He was polite and pleasant during our interview, laconic at times and expansive when talking about the particulars of what makes a great race car driver. After the interview he hopped aboard a fire red scooter to make his getaway. Crowds gathered around as he maneuvered the vehicle and he looked uncomfortable with all those eyes directed on him. Then he hit the gas, the crowd parted and he sped away toward the track. There was a big smile on his face. He was liberated by speed.
– Matt Carey, CNN Entertainment Producer
Editor's note: The original post said Mr. Newman was in Long Beach for a Formula One race. It was a CART race. The sentence has been edited.
Good things to look forward to this fall:
– The Associated Press is reporting that a lost recording by Johnny Cash, “I Am the Nation,” will be released as part of “Johnny Cash’s America,” a documentary on the Biography Channel. The documentary will run on October 23; a DVD/CD companion package comes out October 28.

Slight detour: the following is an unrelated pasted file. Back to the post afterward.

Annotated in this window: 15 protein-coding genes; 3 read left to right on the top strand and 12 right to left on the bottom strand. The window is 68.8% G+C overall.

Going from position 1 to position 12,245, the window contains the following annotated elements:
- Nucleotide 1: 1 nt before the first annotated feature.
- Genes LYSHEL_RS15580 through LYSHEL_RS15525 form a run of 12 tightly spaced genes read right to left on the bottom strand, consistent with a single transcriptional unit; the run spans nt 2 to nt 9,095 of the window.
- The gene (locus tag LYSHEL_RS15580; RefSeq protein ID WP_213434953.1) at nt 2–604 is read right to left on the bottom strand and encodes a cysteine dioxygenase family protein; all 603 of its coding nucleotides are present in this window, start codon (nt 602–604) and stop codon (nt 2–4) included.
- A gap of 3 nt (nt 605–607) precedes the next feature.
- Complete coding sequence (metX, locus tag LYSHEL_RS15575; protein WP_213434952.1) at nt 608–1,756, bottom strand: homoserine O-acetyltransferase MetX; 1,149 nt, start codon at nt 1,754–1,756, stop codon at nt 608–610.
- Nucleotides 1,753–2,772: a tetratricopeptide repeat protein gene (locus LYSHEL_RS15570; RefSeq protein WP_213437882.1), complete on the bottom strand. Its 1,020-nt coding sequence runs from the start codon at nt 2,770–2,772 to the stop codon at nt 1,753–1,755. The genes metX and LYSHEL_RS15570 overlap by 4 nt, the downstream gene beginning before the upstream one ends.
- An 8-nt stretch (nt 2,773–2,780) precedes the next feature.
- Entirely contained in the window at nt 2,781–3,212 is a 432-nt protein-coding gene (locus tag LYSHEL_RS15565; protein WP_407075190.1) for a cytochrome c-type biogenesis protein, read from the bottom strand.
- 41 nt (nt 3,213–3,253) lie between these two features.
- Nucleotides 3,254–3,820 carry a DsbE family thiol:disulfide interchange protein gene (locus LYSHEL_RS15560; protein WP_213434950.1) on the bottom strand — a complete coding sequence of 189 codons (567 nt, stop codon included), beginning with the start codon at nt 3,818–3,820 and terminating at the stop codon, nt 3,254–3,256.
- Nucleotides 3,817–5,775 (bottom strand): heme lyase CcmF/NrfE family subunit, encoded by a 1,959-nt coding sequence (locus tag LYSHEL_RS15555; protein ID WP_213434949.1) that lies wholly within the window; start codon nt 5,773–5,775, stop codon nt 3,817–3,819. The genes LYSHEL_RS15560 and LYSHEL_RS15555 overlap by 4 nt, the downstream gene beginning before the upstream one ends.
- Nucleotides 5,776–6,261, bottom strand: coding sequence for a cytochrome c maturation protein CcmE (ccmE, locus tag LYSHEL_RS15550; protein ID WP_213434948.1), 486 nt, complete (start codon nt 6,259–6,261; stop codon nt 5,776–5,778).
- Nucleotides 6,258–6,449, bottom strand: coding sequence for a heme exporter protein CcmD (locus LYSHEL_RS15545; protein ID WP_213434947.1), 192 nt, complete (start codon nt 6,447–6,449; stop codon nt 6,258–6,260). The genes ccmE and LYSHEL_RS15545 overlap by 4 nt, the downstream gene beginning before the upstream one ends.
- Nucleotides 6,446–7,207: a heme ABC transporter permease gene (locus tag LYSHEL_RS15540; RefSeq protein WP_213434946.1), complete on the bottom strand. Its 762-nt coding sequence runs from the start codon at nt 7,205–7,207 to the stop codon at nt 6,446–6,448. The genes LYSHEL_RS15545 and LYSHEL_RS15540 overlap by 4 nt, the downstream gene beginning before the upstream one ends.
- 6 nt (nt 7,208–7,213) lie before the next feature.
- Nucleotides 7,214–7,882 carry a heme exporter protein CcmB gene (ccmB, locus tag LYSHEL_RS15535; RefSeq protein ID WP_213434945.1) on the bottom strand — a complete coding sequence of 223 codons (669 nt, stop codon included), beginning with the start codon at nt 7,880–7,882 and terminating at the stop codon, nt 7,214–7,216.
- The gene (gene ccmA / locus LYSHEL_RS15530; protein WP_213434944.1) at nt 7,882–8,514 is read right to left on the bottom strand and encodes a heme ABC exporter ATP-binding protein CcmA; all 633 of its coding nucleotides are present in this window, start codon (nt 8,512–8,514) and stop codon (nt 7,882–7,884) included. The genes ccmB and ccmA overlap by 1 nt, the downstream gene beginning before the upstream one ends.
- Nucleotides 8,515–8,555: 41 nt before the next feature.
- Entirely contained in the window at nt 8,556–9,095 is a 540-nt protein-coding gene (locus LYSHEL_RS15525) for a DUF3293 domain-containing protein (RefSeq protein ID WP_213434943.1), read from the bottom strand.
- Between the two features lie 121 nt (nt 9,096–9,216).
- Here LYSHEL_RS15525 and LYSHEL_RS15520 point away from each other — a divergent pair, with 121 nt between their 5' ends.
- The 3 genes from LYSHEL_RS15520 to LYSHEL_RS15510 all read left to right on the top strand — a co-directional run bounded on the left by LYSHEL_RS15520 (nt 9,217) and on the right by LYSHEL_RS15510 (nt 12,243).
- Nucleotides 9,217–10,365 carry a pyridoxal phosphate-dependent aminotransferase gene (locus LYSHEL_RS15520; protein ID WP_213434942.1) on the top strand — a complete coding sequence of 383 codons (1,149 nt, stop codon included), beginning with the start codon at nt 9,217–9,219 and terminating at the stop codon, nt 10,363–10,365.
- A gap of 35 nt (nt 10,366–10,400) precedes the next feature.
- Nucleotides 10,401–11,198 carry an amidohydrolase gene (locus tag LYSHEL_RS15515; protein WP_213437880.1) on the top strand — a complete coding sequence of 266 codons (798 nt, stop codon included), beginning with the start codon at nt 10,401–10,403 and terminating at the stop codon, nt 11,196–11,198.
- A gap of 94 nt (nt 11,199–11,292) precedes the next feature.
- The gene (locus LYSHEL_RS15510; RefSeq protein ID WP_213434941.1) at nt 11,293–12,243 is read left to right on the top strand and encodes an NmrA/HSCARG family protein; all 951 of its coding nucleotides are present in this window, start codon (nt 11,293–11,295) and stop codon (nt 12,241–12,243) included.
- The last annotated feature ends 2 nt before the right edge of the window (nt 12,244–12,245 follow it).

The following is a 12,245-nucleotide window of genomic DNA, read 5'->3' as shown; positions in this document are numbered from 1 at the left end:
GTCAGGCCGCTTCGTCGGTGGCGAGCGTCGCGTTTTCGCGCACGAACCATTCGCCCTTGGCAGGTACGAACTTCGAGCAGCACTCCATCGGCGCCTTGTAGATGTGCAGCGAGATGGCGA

“I Am the Nation” is a recitation in which Cash talks about the United States through mentions of important people and events in American history. The recording was found among his personal effects after his death.
Cash, of course, is no stranger to statements about America; indeed, some of his greatest songs touch on issues that have united - or divided - the country. Think of “Ragged Old Flag” or “Man in Black,” or songs focusing on specific figures such as “The Ballad of Ira Hayes.”
– Kinks fans, get ready. The long-awaited Kinks box set is going to be a reality December 1 - at least in the UK. It’s called “Picture Book,” and it will run through the band’s entire career from 1964 onward.
According to Universal Music, which is releasing the set, the six-disc collection was compiled by Ray Davies and features an essay on the Kinks by rock critic Peter Doggett. (I guess John Mendelsohn wasn’t available.) The box includes more than 100 tracks, “a third of which are previously unreleased or new to CD,” according to a press release.